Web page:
SUR-MOFs Modified Materials for Technical Applications

Goal of the group

Metal-organic frameworks (MOFs) or porous coordination polymers (PCPs) represent a class of highly functional solid materials assembled from metal or metal/oxo nodes and di- or higher-topic organic linkers that continue to receive enormous attention. Due to their modular composition and the ability to access a large number of topologies, a huge number of different types of these porous materials, covering a broad spectrum of functionalities, has become available. In addition, these materials have unique structures as well as physical, chemical and other properties that could prove useful for several applications


SEM images of different types of MOFs crystals


In addition, combination of different types of hetero-MOFs fabricated by employing heteroepitaxy via layer-by-layer procedures allows the integration of several different functionalities in these materials, including electrical conductivity, optical up-conversion, luminescent properties, and the ability to modulate electrical properties upon illumination with light.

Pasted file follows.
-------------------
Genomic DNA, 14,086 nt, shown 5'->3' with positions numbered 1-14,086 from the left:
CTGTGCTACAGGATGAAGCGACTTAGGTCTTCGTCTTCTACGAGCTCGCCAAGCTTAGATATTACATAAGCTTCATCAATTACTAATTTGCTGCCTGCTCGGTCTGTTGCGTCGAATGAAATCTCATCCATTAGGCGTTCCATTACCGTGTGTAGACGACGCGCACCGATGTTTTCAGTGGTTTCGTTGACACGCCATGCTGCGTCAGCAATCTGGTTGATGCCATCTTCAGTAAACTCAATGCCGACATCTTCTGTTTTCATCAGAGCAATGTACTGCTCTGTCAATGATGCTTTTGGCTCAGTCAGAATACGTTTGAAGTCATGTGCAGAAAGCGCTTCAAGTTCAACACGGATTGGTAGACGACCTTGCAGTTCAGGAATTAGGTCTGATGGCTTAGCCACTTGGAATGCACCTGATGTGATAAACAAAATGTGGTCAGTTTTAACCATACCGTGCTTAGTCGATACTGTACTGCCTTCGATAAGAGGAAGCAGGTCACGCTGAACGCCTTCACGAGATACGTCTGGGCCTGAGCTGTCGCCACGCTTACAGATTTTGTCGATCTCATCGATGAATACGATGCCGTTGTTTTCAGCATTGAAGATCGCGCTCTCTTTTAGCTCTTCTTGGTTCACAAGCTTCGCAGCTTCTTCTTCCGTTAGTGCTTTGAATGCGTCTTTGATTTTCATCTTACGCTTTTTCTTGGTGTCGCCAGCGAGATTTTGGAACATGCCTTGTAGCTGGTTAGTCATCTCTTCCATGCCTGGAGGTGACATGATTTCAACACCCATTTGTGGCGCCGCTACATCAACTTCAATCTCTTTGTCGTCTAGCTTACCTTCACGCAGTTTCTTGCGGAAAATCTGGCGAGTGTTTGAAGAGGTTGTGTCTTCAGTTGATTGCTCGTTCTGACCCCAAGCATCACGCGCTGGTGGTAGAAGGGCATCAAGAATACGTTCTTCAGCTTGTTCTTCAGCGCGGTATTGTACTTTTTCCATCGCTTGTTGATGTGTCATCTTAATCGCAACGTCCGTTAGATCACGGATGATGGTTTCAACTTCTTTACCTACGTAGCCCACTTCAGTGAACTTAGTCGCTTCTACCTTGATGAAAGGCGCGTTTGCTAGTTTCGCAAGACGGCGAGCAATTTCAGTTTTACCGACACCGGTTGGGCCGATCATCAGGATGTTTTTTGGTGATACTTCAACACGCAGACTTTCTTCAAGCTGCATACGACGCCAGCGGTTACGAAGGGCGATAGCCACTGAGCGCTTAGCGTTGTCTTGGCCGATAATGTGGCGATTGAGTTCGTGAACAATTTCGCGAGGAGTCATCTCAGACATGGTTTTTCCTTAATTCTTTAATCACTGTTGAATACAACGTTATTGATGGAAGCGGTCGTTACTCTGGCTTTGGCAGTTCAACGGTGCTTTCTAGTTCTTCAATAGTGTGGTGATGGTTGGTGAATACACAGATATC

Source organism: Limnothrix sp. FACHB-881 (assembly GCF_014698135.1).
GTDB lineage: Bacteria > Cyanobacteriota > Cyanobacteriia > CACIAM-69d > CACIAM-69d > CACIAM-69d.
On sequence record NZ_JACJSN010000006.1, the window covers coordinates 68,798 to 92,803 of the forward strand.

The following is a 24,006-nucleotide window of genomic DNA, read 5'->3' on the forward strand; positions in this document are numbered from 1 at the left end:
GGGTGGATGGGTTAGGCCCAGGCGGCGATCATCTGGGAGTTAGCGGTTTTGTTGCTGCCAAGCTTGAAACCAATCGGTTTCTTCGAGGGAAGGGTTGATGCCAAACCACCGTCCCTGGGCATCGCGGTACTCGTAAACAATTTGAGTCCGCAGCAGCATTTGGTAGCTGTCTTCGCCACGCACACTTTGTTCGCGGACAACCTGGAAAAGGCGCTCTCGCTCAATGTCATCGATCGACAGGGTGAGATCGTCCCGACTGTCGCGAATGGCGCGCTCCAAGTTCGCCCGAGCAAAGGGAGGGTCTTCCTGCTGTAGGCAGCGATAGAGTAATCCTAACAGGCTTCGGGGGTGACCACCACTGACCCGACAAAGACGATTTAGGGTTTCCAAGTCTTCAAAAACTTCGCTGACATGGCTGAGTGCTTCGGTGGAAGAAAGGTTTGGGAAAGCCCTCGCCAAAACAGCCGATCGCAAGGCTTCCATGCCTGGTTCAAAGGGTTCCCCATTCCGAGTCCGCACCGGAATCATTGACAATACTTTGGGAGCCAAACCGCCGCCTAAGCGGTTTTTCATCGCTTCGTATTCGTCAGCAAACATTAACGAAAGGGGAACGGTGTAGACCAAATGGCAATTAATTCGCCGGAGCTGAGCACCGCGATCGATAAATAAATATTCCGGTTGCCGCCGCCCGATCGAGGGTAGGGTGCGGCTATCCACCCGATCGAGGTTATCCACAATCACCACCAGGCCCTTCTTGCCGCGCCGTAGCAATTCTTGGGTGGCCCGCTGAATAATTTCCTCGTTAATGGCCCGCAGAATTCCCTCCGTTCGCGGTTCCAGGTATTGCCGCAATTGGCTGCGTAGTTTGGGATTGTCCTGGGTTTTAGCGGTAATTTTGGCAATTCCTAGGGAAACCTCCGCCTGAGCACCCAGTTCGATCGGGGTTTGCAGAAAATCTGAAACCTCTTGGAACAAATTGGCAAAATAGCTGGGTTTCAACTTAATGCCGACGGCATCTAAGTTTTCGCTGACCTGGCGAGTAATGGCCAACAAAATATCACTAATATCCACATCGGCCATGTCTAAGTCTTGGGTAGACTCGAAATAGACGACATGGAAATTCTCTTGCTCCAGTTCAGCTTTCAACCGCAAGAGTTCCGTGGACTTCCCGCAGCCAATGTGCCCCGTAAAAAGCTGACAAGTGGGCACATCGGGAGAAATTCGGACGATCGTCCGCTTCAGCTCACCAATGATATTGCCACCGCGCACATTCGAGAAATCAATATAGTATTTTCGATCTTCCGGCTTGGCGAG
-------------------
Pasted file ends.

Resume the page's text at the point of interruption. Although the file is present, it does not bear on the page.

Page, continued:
For numerous usages of MOFs, the commonly isolated powder-form, consisting of μm-sized particles, is well suited, e.g. for gas storage, and water treatment applications. However, a number of other emerging applications exploiting electrical and optical properties of MOFs require high quality monolithic, pinhole-free thin films supported on solid substrates, including coatings on fibers. Well-defined thin films are also required for the fabrication of membranes for gas-phase or liquid separation, the construction of sensor devices, the fabrication of optical, photovoltaic, and electronic devices, as well as the use of MOF thin films in electrochemical applications. In order to meet the demand for such thin films, the aim of this group is to synthesize and develop different types of Surface-Anchored Metal-Organic Frameworks (SURMOFs), required for different applications, by means of several techniques, such as Layer-By-Layer (LBL), the in-situ technique or Vapor-Phase deposition, etc.



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